Messrs Charles Chalmers & Co
The flax spinning firm of 'Messrs Charles Chalmers & Co.' operated from the mill in North Tay Street, Dundee, for more than four decades. On the death of his father in 1859, Charles Chalmers Jnr succeeded to their profitable business.
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Details and history
Tay Street Mill (founded circa 1798-1800) was first operated by yarn spinners, David and Hugh Cathro. Their business went into sequestration in 1812. The mill was then advertised to let. Its subsequent operator proved to be Charles Chalmers Snr. although the exact date of takeover is uncertain.
‘Messrs Charles Chalmers & Co.’ became a merchant and flax spinning company from at least 1822, when it was run by Charles Chalmers Snr. It was at one stage, from the late 1820s, titled ‘Chalmers & Hackney’ (Charles’ brother-in-law William).
William Hackney died in 1841 and the company was thereafter operated by Charles Chalmers Snr., once more named ‘Charles Chalmers & Co.’ together with his son Charles as a partner. The death of Charles Chalmers Snr. in 1859 saw his son Charles becoming his sole beneficiary and subsequent operator of Tay Street Mill, with Alexander Maxwell as manger.
The company offices were located at 9 Bain Square, with ‘spinning mills, warehouses and ground at North Tay Street.’
Charles Snr. was married to Catherine Hackney on the 8th March 1819 and Charles Jnr. was born 15 April 1821. Charles Sr. died in 1859 of bronchitis. Charles Jnr. did not marry and died on 15th July 1868 from paralysis of the legs and disease of the liver.
The company still appeared in the Dundee Directory in 1869-70 although an advertisement was placed in the local press in August 1869, declaring the Tay Street Mill as available to be let once more. The census of 1871 listed the resident of the house belonging to Charles, in Magdalen Yard, as none other than Alexander Maxwell. The census stated he was an employer of 23 men, 103 women and girls, 14 boys, implying that the company did not continue in some other capacity.
Neswpaper articles showed the company took care of employees in that there were regular soirées and trips, paid by the company, for employees. On the occasion of the Prince of Wales’ marriage, as well as a day off with pay, all female employees received a white wedding favour.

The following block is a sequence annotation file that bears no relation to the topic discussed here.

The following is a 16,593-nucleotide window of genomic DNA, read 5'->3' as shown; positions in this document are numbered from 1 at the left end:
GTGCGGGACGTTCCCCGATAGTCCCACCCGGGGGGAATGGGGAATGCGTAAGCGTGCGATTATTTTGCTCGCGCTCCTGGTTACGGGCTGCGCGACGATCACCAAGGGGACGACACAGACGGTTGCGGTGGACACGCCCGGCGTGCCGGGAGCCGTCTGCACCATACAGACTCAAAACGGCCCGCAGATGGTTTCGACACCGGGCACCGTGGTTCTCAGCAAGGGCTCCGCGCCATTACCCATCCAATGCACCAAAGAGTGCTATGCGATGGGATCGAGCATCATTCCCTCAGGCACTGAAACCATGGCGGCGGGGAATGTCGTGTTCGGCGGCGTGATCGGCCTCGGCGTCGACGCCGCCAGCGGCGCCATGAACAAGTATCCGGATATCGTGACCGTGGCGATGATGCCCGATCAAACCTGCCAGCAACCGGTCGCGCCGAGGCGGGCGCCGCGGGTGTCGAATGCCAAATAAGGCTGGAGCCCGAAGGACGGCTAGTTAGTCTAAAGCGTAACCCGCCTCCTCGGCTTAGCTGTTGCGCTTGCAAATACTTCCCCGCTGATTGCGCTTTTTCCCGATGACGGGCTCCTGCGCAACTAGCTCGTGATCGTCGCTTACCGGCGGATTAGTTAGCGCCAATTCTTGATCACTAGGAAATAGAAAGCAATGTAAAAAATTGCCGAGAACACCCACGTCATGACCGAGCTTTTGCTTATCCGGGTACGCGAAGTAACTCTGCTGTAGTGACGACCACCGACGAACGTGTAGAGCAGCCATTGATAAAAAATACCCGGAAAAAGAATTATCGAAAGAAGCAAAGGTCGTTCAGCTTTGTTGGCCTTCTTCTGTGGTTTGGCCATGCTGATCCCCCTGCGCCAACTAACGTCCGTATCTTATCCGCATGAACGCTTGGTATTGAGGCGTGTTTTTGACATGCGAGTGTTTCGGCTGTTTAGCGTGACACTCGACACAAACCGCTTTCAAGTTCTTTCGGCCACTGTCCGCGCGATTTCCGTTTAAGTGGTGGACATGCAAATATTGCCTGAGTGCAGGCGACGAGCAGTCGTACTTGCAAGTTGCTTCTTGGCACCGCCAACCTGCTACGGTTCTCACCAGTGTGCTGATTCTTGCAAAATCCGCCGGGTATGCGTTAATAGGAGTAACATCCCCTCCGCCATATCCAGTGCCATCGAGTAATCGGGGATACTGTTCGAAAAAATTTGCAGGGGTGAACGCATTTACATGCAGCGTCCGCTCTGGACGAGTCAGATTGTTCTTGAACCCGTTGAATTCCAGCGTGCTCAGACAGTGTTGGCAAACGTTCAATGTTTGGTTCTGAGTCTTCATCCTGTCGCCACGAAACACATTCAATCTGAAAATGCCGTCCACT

There was also frequent reference to donations from the workers and a legacy from Charles Jnr’s estate of £100 to Dundee Royal Infirmary.
- Post Office Dundee Directory, 1822 through to 1867-68. National Library of Scotland website.
- Legal Records. Wills and Testaments. Dundee Sheriff Court. (1860). SC45/ 31/ 15. ScotlandsPeople website.
- Census Records. Dundee. Parish of Liff & Benvie. (1851). 282/85/22. ScotlandsPeople website
- Warden, Alexander J. The Linen Trade, Ancient and Modern. (1864). London. Longman. p.356.
- Dundee Courier & Argus, April 1864. British Newspaper Archive website
- Watson, Mark. Jute and Flax Mills in Dundee. (1990). Tayport. Hutton Press. p228.
- Post Office Dundee Directory, 1809. p.4. Dundee Central Library, Local Studies.
- Perthshire Courier, 2 January 1812. p.4. Findmypast website.
- Post Office Dundee Directory, 1829-30. p18. Dundee Central Library, Local Studies.
- Legal Record. Wills and Testaments. Dundee Sheriff Court. (1845). SC45/ 31/ 7. ScotlandsPeople website.
- Dundee People's Journal, 13 August 1859. p.4. Findmypast website.
- Old Parish Registers. Dundee. Marriages. (1819). 282/140 303. p.303 of 316. ScotlandsPeople website.
- Old Parish Registers. Dundee. Births. (1821). 283/150 60. ScotlandsPeople website.
- Statutory Registers. Dundee. Deaths. (1859). 282/2 664 ScotlandsPeople website.
- Statutory Registers. Dundee. Deaths. (1868). 282/1 238. ScotlandsPeople website.
- Northern Warder and General Advertiser, 24 August 1869. p.8. Findmypast website.
- Census Records. Dundee. (1871). 282/1 4/6. ScotlandsPeople website.
- Northern Warder and General Advertiser, 15 September 1868. British Newspaper Archive website.
The information above about has been collated from a range of digital and hard copy sources. To the best of our knowledge it is correct but if you are relying on any information from our website for the purpose of your own research we would advise you to follow up the sources to your own satisfaction. If you are aware of an inaccuracy in our text please do not hesitate to notify us through our Contact page.